6 tips for trimming yard care costs

If you're an average American, you may be spending 70 hours every year on yard care. And altogether, our country spends about $29.1 billion per year on lawn care. The good news is that you can save some of that time and money - and even reduce water usage - with six simple steps.

1. Assess your irrigation system.
Sprinklers and other irrigation systems make it easy to use too much water. And not keeping up on hardware maintenance can cost you money. A professional irrigation audit can help you improve your system and provide advice on ideal watering practices. Check with your local water department to schedule an audit, which could be free of charge.

2. Change your mowing technique.
Put your mower setting on high to maintain taller grass, which requires less water, saving you money. Have the mower tuned up and the blade sharpened once or twice every summer. Mowing will be easier, and you'll get a cleaner cut, helping to prevent grass disease and sun damage.

3. Scatter new seed.
For a heartier, less thirsty yard, don't dig out what you have. Just overseed - sprinkle new, drought-tolerant grass seed over your existing lawn. You can use the same approach to give a healthier, fuller look to brown patches and thinning grass.

4. Incorporate xeriscaping.
Xeriscaping is a landscape style that requires little to no irrigation. You can replace water-greedy turf grass with low-maintenance groundcover, native perennials, shrubs, trees, and rock beds to create a mixed landscape that reduces water use, minimizes runoff, and requires less time and attention to maintain.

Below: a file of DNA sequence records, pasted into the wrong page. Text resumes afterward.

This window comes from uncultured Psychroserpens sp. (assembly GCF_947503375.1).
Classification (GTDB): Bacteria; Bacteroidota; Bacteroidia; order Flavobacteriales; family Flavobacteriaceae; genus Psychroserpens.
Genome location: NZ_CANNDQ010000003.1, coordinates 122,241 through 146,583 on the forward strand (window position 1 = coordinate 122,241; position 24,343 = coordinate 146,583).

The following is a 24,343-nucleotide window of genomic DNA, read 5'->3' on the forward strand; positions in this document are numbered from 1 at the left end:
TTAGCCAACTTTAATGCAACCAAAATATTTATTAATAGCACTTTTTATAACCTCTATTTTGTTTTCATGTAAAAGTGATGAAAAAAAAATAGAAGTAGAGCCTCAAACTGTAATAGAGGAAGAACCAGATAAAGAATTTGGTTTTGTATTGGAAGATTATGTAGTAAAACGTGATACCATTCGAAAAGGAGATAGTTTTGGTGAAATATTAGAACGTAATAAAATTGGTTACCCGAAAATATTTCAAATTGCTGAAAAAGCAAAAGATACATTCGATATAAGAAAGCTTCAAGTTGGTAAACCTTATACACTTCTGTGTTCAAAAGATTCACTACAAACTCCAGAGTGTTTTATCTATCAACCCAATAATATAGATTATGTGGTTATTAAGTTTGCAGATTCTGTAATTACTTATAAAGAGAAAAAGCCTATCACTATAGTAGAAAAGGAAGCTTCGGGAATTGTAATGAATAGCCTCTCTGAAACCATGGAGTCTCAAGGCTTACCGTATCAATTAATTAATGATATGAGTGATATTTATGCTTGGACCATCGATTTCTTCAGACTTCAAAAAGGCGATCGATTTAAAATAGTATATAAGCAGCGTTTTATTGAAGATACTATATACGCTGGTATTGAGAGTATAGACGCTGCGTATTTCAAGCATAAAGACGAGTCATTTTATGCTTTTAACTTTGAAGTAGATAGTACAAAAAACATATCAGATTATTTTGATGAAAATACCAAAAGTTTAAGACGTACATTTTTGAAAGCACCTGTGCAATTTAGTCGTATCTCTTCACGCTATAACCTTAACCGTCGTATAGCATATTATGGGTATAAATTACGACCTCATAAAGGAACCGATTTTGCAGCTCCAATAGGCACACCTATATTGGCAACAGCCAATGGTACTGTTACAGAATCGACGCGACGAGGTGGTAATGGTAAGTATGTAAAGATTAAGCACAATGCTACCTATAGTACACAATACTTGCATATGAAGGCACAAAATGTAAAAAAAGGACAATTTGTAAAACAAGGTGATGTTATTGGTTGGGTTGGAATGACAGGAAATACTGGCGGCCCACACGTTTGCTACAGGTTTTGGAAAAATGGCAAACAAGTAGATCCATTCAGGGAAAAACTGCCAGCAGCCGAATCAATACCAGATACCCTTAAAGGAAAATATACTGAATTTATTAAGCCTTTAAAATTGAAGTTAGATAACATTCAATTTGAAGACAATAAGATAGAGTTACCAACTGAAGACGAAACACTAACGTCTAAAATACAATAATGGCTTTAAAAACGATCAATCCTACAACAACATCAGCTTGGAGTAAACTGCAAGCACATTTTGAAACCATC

5. Go organic with compost.
Turn organic waste, such as grass clippings and vegetable scraps, into nutrient-rich compost. Then use your homemade compost in place of traditional fertilizers, which tend to increase your lawn's water requirements and lead to chemical runoff. You can also use compost as mulch around trees to improve soil in garden beds.

6. Aerate in the autumn.
Aeration punches small holes in your lawn, loosening compacted soil and creating a better grassgrowing environment. It can also help your lawn absorb nutrients and water, enhance water distribution and reduce runoff. You can hire a pro or DIY by renting a commercial-grade aerator from a local lawn and garden store.

We're not lawn experts, but we can help you manage money! Visit your local Westfield Bank branch or call 800.368.8930 for a personal discussion on how we can help you create a blooming financial picture.